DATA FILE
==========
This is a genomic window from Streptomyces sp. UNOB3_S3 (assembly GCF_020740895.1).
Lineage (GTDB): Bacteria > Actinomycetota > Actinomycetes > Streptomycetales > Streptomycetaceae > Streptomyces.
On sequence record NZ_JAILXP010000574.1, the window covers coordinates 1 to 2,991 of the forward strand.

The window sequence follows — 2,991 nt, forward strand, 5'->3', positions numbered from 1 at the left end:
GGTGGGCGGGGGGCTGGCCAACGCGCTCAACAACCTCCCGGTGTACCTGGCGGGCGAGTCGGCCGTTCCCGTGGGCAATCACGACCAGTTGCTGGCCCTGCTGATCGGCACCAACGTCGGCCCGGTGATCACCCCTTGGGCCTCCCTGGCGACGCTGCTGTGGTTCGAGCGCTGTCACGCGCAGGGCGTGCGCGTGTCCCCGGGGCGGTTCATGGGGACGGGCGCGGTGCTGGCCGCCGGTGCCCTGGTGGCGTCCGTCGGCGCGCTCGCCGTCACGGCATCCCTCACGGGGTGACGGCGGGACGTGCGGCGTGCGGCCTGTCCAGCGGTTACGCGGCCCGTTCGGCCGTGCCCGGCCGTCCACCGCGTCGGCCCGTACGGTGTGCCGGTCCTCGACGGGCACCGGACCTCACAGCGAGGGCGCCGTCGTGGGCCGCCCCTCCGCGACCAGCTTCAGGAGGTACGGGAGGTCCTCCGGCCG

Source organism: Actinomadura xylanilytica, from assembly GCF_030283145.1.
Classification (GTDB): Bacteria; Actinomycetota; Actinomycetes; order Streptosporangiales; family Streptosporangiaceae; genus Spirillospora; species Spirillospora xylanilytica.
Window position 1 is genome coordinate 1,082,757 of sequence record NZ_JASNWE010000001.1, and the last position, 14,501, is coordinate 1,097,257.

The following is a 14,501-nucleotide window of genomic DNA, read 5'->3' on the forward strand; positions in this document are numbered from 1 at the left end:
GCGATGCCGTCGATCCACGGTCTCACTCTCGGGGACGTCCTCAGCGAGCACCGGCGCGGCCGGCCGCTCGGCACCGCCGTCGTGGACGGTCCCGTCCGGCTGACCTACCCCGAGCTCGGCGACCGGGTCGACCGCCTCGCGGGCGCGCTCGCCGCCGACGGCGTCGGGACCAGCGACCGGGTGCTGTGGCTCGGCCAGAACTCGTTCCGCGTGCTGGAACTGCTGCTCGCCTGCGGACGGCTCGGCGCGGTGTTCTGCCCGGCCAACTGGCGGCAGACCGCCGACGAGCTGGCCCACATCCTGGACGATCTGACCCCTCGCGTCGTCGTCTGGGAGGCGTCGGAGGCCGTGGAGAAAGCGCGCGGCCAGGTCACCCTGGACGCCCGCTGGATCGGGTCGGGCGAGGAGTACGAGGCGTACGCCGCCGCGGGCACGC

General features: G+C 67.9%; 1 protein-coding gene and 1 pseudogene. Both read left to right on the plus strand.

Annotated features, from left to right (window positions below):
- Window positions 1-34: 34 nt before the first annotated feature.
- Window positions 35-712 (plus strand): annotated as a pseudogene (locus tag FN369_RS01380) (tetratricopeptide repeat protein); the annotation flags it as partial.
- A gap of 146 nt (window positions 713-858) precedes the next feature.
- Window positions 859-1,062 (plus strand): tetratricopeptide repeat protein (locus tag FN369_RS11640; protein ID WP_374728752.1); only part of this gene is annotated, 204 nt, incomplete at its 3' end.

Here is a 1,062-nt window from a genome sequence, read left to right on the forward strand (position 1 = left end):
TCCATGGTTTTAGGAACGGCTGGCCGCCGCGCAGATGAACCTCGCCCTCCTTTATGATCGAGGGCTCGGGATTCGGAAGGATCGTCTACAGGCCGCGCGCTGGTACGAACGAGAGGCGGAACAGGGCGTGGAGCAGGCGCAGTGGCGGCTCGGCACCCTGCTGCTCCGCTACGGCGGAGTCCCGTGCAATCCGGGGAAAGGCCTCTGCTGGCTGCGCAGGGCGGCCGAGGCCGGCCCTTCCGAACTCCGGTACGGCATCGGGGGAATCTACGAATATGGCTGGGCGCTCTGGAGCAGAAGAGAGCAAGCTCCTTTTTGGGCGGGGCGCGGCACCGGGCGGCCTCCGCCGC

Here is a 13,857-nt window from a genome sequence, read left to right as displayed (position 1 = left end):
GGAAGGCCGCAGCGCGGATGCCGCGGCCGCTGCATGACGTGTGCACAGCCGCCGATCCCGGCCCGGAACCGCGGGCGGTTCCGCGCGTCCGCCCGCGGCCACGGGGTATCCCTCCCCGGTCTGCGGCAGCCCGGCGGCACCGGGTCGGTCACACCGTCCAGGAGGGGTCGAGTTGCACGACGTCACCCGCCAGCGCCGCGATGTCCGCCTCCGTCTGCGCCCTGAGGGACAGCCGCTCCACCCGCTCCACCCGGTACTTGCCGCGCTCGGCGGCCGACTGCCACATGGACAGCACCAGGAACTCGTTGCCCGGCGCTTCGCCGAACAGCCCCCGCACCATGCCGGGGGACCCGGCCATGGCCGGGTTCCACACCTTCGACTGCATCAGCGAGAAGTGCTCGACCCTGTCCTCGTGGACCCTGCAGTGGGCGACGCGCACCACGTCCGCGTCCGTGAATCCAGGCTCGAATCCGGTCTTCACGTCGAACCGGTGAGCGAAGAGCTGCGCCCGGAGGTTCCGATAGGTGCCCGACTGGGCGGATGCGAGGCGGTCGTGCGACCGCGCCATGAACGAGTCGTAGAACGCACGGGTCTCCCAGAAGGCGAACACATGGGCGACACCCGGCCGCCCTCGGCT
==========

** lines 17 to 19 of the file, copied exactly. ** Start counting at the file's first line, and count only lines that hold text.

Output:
Here is a 1,062-nt window from a genome sequence, read left to right on the forward strand (position 1 = left end):
TCCATGGTTTTAGGAACGGCTGGCCGCCGCGCAGATGAACCTCGCCCTCCTTTATGATCGAGGGCTCGGGATTCGGAAGGATCGTCTACAGGCCGCGCGCTGGTACGAACGAGAGGCGGAACAGGGCGTGGAGCAGGCGCAGTGGCGGCTCGGCACCCTGCTGCTCCGCTACGGCGGAGTCCCGTGCAATCCGGGGAAAGGCCTCTGCTGGCTGCGCAGGGCGGCCGAGGCCGGCCCTTCCGAACTCCGGTACGGCATCGGGGGAATCTACGAATATGGCTGGGCGCTCTGGAGCAGAAGAGAGCAAGCTCCTTTTTGGGCGGGGCGCGGCACCGGGCGGCCTCCGCCGC

Here is a 13,857-nt window from a genome sequence, read left to right as displayed (position 1 = left end):